Milford traffic safety check results stun staff

Last updated 05:00 13/02/2013

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Authorities are alarmed at the number of young children not secured in child restraint seats and drivers and passengers failing to wear seatbelts on the first day of a week-long traffic blitz between Queenstown and Milford Sound.

NZ Transport Agency and police are targeting drivers along the popular tourist route this week.

The agency's Otago-Southland access and use spokesman, Dermot Harris, said on its first day, the operation highlighted an alarming number of young children travelling in vehicles not in appropriate child restraint seats.

Also concerning was the number of drivers and passengers stopped for not wearing seatbelts, he said. The drivers of those vehicles had been issued with offence notices.

The joint NZ Transport Agency and Police Commercial Vehicle Investigation Unit operation was being carried out during the Chinese New Year period, one of the busiest times of the year on the Milford road, Mr Harris said.

"Traffic on the Milford road increases from about 340 vehicles per day to more than 500 during this busy period," he said.

"That is why we chose this period to ensure we pass on the road safety message to as many motorists using the road as we can."

The operation also netted several rental vehicles with insufficient tyre tread and the agency would be following up the issue with the rental companies concerned, Mr Harris said.

Three buses were also found to have maintenance issues and were forced to fix the problems before being allowed back on the road, he said.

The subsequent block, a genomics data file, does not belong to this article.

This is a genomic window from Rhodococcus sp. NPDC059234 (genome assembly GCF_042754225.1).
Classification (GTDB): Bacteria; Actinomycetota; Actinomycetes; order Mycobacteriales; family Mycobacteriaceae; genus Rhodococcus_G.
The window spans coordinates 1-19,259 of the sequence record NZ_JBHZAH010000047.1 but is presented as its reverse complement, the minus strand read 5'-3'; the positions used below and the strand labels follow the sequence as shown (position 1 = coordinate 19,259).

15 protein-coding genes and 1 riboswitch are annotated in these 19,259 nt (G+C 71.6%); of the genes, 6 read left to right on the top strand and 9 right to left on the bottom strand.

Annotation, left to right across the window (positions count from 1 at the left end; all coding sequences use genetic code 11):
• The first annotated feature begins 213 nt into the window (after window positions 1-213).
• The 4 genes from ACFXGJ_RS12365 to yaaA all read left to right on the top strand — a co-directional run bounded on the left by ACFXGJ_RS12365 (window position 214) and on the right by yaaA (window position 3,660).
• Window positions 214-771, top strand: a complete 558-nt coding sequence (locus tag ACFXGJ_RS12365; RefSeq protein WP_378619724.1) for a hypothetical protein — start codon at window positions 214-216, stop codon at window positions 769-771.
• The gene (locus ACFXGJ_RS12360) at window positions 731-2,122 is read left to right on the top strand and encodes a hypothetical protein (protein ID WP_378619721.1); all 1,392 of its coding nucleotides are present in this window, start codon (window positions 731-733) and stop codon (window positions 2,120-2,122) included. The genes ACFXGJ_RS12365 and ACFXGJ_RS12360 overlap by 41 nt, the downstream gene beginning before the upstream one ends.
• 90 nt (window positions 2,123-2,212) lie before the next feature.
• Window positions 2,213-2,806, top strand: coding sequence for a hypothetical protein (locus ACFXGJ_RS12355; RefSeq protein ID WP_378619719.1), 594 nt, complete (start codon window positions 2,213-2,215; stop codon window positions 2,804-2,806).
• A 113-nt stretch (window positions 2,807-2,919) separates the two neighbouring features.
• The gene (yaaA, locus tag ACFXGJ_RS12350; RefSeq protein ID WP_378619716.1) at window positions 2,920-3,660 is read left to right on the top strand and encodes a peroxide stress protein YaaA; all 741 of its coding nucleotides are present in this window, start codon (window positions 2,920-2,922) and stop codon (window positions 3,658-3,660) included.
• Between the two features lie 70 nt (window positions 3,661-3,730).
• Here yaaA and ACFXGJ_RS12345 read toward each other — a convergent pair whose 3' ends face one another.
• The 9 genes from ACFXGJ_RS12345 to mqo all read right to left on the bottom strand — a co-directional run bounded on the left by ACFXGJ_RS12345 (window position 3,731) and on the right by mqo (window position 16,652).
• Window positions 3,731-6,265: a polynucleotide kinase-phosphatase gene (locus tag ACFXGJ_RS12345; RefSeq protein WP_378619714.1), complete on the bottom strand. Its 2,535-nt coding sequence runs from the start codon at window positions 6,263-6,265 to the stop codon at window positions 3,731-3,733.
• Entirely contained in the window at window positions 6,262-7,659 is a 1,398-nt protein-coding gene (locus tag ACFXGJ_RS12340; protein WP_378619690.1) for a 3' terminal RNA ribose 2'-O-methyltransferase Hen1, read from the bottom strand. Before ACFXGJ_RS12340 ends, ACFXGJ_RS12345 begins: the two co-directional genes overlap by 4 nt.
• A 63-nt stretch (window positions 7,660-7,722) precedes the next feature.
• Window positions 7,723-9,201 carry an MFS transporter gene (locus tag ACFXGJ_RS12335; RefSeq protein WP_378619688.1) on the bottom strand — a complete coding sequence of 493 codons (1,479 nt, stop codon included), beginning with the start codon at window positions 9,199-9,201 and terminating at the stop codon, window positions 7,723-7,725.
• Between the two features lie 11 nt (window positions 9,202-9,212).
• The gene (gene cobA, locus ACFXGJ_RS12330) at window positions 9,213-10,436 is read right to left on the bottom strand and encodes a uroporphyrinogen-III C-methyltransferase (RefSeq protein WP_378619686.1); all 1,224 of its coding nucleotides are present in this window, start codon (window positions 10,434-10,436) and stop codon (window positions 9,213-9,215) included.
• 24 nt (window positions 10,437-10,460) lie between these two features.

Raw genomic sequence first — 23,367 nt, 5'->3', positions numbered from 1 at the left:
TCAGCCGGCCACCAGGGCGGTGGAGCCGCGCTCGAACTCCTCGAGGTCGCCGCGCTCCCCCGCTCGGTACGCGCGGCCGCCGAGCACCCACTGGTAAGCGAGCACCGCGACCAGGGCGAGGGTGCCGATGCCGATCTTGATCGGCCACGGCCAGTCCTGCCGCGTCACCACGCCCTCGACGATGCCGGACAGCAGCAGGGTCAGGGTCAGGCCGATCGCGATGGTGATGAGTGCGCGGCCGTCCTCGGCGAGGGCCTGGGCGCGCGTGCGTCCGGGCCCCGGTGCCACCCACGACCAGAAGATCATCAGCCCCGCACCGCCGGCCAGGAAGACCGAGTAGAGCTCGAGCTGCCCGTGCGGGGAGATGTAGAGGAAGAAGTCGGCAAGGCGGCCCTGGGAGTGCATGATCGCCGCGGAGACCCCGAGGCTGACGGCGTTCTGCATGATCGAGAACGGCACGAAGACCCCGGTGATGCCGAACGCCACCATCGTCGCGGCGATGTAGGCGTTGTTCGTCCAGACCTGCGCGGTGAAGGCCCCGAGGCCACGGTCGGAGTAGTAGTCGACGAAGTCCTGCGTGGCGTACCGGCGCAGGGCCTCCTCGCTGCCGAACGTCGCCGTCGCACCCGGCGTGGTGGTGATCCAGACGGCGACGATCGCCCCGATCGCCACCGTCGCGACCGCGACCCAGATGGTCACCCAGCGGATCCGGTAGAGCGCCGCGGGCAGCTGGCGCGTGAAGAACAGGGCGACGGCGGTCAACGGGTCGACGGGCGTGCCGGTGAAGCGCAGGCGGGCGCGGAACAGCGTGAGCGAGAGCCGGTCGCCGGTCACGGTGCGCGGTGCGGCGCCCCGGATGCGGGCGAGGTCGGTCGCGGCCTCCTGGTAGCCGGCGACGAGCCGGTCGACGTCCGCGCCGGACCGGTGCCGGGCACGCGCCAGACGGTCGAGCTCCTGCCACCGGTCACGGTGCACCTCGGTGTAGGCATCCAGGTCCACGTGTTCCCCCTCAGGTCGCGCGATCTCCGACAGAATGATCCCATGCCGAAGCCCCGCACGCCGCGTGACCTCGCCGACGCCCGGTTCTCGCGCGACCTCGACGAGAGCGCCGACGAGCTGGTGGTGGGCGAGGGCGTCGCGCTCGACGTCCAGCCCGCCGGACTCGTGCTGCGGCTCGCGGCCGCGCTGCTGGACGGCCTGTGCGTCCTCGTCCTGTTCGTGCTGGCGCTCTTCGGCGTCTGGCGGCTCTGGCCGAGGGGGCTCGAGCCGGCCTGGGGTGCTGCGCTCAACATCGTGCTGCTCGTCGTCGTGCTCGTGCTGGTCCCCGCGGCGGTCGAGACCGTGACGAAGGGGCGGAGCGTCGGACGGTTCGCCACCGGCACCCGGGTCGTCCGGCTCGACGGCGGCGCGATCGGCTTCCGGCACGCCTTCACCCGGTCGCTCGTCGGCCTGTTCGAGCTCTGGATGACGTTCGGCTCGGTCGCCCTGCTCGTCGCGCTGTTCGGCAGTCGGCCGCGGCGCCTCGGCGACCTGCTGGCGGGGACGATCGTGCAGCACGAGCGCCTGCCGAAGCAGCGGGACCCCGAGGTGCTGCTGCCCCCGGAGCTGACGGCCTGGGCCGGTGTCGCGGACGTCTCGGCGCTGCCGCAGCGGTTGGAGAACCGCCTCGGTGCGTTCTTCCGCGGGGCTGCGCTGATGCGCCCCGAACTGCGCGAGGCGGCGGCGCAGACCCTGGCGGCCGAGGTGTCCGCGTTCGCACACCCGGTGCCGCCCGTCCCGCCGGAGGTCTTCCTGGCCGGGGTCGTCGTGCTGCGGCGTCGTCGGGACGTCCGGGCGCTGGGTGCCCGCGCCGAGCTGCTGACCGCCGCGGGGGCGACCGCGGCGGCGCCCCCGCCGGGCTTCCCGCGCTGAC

Southern District road policing manager Inspector Andrew Burns said he did not have the exact number of infringement notices handed out but it was concerning to hear road users were breaking the law.

The road was identified as high risk, which meant failing to wear a seatbelt, safely securing young children and vehicle maintenance issues added to the chances of injury, he said.

"The results definitely warrant authorities being out there."

Infringements could be attributed in part to cultural differences in the law but it was the responsibility of visitors to New Zealand to be informed, Mr Burns said. Most rental car companies provided information about driver and passenger responsibilities and tourists should take advantage of the information.

Mr Burns also recommended tourists with young children make sure a child restraint seat was provided when hiring cars.

Rental car companies were also responsible for the maintenance of their fleet and he expected the NZ Transport Agency to take action against any companies failing to provide safe vehicles, Mr Burns said.

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